According to the government's recent data, 40% of mothers are now the sole breadwinners in their households, but many employers refuse to provide reasonable accommodations that would allow pregnant women to continue working. Harvard Business Review reported that 43% of highly qualified women with children opt out of their careers altogether. While some states do have slightly more progressive laws, and 11% of private sector companies offer formal paid family leave, it is important for women to understand the specific rights afforded to them in their state.
Gender Wage Gap
Women comprise about 47% of the workforce in the US, but two-thirds of the low-wage workforce. According to a recent report by the Institute for Women's Policy Research, female workers are making less than their male counterparts in all but one state (New York). In 2013, according to the Bureau of Labor Statistics, around 64% of mothers with children under the age of six worked. However, University of Massachusetts sociologist Michelle Budig has found that, on average, an American woman's earnings decrease by 4% for every child that she bears; whereas, after men have kids, their earnings increase an average of 6%.
Work-Life Balance
Our culture still places the bulk of household and parental responsibilities on mothers. The decision to continue their careers full-time after children is a choice that is not supported by many Americans, and is even criticized as "selfish." Data indicates that women spend twice the amount of time as their partners doing household tasks while still managing a work life.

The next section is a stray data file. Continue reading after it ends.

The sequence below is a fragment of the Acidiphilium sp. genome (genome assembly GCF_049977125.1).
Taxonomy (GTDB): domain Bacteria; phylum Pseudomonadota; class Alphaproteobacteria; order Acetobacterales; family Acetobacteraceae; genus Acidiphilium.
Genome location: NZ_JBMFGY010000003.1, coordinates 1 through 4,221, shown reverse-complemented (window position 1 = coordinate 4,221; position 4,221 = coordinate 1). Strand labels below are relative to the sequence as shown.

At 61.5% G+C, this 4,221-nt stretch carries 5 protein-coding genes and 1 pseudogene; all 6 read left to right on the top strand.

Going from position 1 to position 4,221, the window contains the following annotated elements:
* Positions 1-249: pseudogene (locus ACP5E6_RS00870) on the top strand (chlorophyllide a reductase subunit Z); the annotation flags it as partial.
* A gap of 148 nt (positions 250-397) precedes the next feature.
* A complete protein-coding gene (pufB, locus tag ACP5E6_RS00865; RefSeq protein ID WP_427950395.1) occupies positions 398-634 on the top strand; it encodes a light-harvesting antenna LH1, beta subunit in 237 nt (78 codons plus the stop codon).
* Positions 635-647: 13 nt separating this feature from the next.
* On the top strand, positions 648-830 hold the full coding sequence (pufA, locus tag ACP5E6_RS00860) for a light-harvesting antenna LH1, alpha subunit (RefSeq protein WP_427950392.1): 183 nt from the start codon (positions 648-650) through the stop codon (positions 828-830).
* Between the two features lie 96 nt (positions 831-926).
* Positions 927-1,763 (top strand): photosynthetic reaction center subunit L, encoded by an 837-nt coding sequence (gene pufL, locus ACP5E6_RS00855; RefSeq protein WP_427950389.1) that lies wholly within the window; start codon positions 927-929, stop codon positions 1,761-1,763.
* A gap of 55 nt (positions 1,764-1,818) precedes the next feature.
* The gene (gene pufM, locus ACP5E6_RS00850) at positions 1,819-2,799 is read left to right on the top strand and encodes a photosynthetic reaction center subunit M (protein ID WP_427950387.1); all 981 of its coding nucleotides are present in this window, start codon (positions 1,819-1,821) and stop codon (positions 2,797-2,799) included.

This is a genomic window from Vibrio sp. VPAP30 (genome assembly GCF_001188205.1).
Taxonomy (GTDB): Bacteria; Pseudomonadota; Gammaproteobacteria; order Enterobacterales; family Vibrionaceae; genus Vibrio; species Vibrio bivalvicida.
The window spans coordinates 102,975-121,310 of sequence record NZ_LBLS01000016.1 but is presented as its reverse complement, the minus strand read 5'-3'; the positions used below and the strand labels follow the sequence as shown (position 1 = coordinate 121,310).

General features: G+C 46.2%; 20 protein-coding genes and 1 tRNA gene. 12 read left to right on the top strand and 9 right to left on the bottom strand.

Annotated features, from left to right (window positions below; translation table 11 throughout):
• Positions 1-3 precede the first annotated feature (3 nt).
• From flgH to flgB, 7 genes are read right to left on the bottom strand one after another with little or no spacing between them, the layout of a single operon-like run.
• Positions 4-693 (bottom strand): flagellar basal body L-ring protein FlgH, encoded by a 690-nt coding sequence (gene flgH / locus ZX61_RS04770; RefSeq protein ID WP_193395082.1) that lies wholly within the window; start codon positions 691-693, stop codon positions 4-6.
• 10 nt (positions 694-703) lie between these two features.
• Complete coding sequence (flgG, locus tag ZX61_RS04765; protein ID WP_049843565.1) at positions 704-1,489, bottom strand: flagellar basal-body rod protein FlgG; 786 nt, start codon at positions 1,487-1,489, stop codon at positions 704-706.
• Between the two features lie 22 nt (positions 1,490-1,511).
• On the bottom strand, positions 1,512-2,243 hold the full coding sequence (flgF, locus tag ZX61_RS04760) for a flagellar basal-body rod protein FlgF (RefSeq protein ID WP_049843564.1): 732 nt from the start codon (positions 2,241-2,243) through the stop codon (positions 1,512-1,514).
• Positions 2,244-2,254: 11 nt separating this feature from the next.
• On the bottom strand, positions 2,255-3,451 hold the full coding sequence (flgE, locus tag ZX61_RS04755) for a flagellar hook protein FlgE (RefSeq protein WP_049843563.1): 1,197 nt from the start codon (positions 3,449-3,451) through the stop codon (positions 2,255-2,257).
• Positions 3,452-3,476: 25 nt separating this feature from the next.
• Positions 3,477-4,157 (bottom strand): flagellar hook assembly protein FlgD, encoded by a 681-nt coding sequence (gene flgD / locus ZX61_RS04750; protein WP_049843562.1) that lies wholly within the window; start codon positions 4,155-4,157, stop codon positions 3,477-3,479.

There is a lot of pressure for women to try to balance their over-sized workload. It is therefore important for them to find ways to maintain their emotional health. One way to counter stress is for women to enlist others within the household to help with chores. In addition, emotional acceptance of the challenges of balancing work and life also helps to alleviate pressure. Researchers from the University of Washington found that working mothers who profess that their home and office can be easily managed are at a greater risk for depression than their more realistic colleagues. 
The National Partnership for Women & Families promotes fairness in the workplace, access to quality health care, reproductive health and rights, and policies that help women and men meet the dual demands of work and family. Their website contains resources centered around the protection of women's health, promotion of patient- and family-centered health care, and ways to obtain paid sick days and eliminate the wage gap. 
The National Domestic Workers Alliance (NDWA) is the nation's leading voice for dignity and fairness for the millions of domestic workers in the US. They work with a range of groups to change how people value care, women, families, and communities. Their website has information regarding working women's status in the US, as well as resources for workers and employers regarding workers' rights. 
The Healthy Women website contains great information on ways to stay healthy in the workplace. To start, check out their 10 tips for achieving a healthier work-life balance
Businesses across America have learned how to support nursing mothers at work. This website's online resource provides businesses with cost-effective tips and solutions for any industry setting. Search by industry to see how businesses like yours have made it work. Or search by solutions to find creative options for time and space that might work for you. Information regarding laws protecting nursing moms can be found here as well.
Featured Blog!   
Dr. Michelle Robin, author, international speaker, and Founder and CWO of Your Wellness Connection, P.A., writes a blog about workplace wellness, suggesting five ways that you can create wellness in your workplace.